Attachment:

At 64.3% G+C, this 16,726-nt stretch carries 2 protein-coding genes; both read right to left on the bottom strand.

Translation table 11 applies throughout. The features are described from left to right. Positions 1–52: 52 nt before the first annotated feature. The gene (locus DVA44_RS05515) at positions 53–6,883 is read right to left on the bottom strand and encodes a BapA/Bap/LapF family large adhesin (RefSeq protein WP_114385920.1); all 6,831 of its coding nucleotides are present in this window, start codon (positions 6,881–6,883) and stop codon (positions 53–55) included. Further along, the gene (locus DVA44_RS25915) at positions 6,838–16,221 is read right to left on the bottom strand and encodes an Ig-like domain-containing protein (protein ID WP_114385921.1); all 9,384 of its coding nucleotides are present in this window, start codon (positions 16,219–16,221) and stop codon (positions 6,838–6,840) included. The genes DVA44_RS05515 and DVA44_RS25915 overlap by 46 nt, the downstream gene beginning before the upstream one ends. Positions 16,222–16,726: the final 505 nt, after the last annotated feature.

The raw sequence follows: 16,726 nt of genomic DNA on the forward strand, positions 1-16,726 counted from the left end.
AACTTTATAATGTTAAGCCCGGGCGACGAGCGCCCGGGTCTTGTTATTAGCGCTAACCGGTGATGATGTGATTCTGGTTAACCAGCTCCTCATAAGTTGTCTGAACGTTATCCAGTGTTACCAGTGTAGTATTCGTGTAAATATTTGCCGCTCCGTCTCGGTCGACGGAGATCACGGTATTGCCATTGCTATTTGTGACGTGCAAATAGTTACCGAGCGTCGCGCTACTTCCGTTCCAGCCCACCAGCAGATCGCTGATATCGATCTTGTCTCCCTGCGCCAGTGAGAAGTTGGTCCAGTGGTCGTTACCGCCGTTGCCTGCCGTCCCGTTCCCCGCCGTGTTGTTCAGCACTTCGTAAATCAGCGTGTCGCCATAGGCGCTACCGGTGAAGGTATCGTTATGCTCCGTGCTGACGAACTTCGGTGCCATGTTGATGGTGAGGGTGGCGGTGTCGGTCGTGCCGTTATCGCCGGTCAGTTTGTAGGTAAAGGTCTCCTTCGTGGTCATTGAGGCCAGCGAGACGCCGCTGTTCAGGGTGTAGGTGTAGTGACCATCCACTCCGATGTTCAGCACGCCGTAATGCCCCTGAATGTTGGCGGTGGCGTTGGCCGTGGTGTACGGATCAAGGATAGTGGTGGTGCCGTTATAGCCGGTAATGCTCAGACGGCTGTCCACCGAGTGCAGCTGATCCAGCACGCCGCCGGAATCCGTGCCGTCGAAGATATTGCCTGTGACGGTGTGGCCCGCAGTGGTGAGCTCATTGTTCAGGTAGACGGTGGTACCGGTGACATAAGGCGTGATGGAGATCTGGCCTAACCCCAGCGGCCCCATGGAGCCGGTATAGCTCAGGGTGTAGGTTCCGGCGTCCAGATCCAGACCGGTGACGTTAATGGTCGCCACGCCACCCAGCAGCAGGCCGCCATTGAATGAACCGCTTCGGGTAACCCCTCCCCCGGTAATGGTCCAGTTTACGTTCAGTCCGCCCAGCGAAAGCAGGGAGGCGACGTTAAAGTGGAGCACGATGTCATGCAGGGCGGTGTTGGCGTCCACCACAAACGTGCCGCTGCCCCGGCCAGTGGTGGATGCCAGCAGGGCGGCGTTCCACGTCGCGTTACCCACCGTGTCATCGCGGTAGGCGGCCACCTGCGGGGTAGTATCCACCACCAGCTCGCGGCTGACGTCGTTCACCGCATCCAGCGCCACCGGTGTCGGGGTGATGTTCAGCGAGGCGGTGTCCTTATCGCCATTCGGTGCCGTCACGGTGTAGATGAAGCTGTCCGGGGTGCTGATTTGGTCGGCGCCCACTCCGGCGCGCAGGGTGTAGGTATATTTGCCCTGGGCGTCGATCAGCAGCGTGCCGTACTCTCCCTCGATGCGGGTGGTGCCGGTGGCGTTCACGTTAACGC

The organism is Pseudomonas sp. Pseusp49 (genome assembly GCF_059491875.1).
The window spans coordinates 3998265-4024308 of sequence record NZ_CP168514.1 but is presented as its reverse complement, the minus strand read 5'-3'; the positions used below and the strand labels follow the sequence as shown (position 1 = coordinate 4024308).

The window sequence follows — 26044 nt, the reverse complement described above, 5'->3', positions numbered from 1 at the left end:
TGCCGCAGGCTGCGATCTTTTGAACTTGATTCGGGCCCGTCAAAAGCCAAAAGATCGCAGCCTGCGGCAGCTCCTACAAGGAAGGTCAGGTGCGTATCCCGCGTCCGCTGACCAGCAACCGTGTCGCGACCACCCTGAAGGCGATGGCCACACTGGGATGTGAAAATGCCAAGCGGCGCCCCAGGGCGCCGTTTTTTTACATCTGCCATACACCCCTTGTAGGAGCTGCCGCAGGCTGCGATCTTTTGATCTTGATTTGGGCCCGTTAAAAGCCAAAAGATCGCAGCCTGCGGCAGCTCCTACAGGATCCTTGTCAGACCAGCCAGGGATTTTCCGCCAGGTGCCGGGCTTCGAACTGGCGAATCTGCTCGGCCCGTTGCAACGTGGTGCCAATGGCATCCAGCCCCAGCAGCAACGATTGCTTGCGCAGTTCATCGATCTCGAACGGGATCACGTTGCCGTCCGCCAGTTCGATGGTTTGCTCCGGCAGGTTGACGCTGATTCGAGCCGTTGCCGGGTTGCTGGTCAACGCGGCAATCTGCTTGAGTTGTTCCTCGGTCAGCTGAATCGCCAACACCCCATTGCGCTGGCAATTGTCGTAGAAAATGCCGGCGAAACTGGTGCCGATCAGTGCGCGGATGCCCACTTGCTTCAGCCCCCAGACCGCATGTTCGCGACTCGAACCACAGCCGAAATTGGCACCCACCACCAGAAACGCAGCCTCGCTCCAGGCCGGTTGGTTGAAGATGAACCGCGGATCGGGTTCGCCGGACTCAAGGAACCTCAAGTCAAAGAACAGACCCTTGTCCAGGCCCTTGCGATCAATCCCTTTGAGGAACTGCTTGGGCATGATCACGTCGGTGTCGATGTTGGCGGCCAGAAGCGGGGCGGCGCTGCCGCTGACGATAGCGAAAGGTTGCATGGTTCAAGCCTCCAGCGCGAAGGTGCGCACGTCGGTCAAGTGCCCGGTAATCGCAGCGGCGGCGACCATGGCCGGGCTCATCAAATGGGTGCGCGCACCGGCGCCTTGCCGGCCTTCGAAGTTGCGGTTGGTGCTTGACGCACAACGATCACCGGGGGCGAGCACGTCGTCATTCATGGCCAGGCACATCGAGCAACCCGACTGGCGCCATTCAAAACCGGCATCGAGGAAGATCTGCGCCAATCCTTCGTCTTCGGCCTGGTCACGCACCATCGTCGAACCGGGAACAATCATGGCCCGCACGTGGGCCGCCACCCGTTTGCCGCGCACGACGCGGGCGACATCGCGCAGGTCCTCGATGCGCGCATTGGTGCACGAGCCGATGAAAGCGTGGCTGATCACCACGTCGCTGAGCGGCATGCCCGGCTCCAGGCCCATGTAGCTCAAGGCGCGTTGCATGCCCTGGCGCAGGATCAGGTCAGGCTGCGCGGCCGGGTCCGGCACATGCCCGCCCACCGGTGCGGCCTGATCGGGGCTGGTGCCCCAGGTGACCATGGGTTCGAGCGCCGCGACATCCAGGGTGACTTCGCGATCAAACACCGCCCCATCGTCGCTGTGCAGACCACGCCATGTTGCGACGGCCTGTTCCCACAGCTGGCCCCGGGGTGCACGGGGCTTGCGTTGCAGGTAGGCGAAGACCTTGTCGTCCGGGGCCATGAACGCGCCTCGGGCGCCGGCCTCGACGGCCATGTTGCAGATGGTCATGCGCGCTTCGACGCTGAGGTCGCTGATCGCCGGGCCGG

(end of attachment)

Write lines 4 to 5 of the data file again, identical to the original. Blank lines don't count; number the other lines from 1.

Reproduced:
AACTTTATAATGTTAAGCCCGGGCGACGAGCGCCCGGGTCTTGTTATTAGCGCTAACCGGTGATGATGTGATTCTGGTTAACCAGCTCCTCATAAGTTGTCTGAACGTTATCCAGTGTTACCAGTGTAGTATTCGTGTAAATATTTGCCGCTCCGTCTCGGTCGACGGAGATCACGGTATTGCCATTGCTATTTGTGACGTGCAAATAGTTACCGAGCGTCGCGCTACTTCCGTTCCAGCCCACCAGCAGATCGCTGATATCGATCTTGTCTCCCTGCGCCAGTGAGAAGTTGGTCCAGTGGTCGTTACCGCCGTTGCCTGCCGTCCCGTTCCCCGCCGTGTTGTTCAGCACTTCGTAAATCAGCGTGTCGCCATAGGCGCTACCGGTGAAGGTATCGTTATGCTCCGTGCTGACGAACTTCGGTGCCATGTTGATGGTGAGGGTGGCGGTGTCGGTCGTGCCGTTATCGCCGGTCAGTTTGTAGGTAAAGGTCTCCTTCGTGGTCATTGAGGCCAGCGAGACGCCGCTGTTCAGGGTGTAGGTGTAGTGACCATCCACTCCGATGTTCAGCACGCCGTAATGCCCCTGAATGTTGGCGGTGGCGTTGGCCGTGGTGTACGGATCAAGGATAGTGGTGGTGCCGTTATAGCCGGTAATGCTCAGACGGCTGTCCACCGAGTGCAGCTGATCCAGCACGCCGCCGGAATCCGTGCCGTCGAAGATATTGCCTGTGACGGTGTGGCCCGCAGTGGTGAGCTCATTGTTCAGGTAGACGGTGGTACCGGTGACATAAGGCGTGATGGAGATCTGGCCTAACCCCAGCGGCCCCATGGAGCCGGTATAGCTCAGGGTGTAGGTTCCGGCGTCCAGATCCAGACCGGTGACGTTAATGGTCGCCACGCCACCCAGCAGCAGGCCGCCATTGAATGAACCGCTTCGGGTAACCCCTCCCCCGGTAATGGTCCAGTTTACGTTCAGTCCGCCCAGCGAAAGCAGGGAGGCGACGTTAAAGTGGAGCACGATGTCATGCAGGGCGGTGTTGGCGTCCACCACAAACGTGCCGCTGCCCCGGCCAGTGGTGGATGCCAGCAGGGCGGCGTTCCACGTCGCGTTACCCACCGTGTCATCGCGGTAGGCGGCCACCTGCGGGGTAGTATCCACCACCAGCTCGCGGCTGACGTCGTTCACCGCATCCAGCGCCACCGGTGTCGGGGTGATGTTCAGCGAGGCGGTGTCCTTATCGCCATTCGGTGCCGTCACGGTGTAGATGAAGCTGTCCGGGGTGCTGATTTGGTCGGCGCCCACTCCGGCGCGCAGGGTGTAGGTATATTTGCCCTGGGCGTCGATCAGCAGCGTGCCGTACTCTCCCTCGATGCGGGTGGTGCCGGTGGCGTTCACGTTAACGC

The organism is Pseudomonas sp. Pseusp49 (genome assembly GCF_059491875.1).